Recently, the Investigative Reporting Workshop released a number of reports identifying the states and metropolitan areas that have the highest and lowest broadband subscriber rates. Not surprisingly, rural states and least wealthy metropolitan areas have the lower rates.
While not directly comparable, it is interesting to consider the Investigative Reporting Workshop reports to preliminary data from the Information Policy and Access Center for the American Library Association 2011-2012 Public Library Funding and Technology Access Study .
But broadband “subscriber rates,” “connection speeds,” etc. can be messy metrics and the degree to which states, large metropolitan areas, and other communities (including the libraries in these areas) increase broadband capacity is complex.
Research recently completed at Florida State University’s Information Institute identified the following factors that affect subscribership and an organization’s readiness for better high-speed broadband capacity included:
- Ability to change to a different Internet Service Provider (ISP) and the competitiveness of the broadband market in a particular area.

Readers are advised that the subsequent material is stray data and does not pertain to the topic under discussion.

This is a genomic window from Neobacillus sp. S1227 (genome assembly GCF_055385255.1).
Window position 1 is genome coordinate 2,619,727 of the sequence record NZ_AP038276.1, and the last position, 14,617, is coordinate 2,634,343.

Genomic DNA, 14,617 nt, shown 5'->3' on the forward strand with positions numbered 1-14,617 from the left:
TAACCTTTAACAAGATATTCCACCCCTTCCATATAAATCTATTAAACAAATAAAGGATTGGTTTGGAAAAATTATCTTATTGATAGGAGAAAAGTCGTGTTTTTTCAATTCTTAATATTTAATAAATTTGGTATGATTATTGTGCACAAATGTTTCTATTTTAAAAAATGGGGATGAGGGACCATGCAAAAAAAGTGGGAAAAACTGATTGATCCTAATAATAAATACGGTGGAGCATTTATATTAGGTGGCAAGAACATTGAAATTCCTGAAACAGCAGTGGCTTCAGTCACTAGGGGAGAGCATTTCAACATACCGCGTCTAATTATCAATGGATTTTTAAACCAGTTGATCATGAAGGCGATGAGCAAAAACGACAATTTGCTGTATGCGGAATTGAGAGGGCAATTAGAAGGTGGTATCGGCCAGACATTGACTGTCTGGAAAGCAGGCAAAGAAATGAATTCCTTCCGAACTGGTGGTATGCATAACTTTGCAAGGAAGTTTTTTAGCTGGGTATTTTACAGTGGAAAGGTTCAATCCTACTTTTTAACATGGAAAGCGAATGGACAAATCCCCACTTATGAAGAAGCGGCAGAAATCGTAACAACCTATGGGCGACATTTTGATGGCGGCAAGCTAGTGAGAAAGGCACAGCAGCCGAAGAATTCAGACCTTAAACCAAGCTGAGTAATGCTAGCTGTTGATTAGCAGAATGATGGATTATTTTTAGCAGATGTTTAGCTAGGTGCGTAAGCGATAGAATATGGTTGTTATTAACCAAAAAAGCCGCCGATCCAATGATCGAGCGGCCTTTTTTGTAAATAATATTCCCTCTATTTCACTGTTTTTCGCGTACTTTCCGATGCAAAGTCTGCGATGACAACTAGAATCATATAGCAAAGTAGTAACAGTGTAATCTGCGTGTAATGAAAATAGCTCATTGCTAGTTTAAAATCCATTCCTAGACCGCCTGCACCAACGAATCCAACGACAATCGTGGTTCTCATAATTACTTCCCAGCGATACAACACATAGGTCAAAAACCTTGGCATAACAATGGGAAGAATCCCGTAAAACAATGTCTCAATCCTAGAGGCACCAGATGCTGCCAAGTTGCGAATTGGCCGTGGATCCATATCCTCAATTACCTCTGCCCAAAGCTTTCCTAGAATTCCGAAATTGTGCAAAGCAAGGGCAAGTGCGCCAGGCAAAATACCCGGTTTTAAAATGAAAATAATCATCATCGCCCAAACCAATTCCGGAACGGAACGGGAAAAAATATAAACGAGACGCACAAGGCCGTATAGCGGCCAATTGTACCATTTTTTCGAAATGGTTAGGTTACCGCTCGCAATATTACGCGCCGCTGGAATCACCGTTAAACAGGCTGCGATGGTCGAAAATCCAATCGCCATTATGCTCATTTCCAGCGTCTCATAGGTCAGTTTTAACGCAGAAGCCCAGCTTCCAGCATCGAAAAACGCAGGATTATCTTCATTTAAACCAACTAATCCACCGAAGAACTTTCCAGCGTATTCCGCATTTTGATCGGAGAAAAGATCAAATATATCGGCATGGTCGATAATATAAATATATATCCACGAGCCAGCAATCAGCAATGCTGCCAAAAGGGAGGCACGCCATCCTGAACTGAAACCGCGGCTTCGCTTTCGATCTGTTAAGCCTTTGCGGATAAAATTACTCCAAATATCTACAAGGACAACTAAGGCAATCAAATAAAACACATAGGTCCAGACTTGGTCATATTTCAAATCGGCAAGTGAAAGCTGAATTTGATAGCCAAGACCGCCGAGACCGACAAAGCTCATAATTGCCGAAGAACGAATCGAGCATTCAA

- Availability of trained Information Technology (IT) staff.
- Quality of the internal network and capacity to use high speed broadband – including age of network and desktop equipment.
- Budget available to support costs for high-speed broadband, deployment, and operation.
- Administrative leadership and staff knowledge about broadband and its importance/use in the organization and to meet user needs.
- Existence and quality of an IT plan.
- Demand from staff and/or clientele for “better” high-speed broadband.
These findings are preliminary but they suggest that the degree to which community organizations such as libraries make decisions regarding broadband and the degree to which states, large metropolitan areas, and local communities subscribe, upgrade, or otherwise reduce the digital divide.
Although broadband costs are critical in “readiness” decisions, they are not the only factor to consider. In short, states or metropolitan areas interested in minimizing the digital divide and increasing the deployment and use of high-speed broadband will need a long-term strategy or plan that considers these (and other) local organizational factors.
Readers of this blog may wish to comment on the broadband readiness factors suggested above and the degree to which these (or other) factors have affected decisions in their library about upgrading their high-speed broadband.
Dr. McClure is the President of Information Management Consultant Services, LLC, firstname.lastname@example.org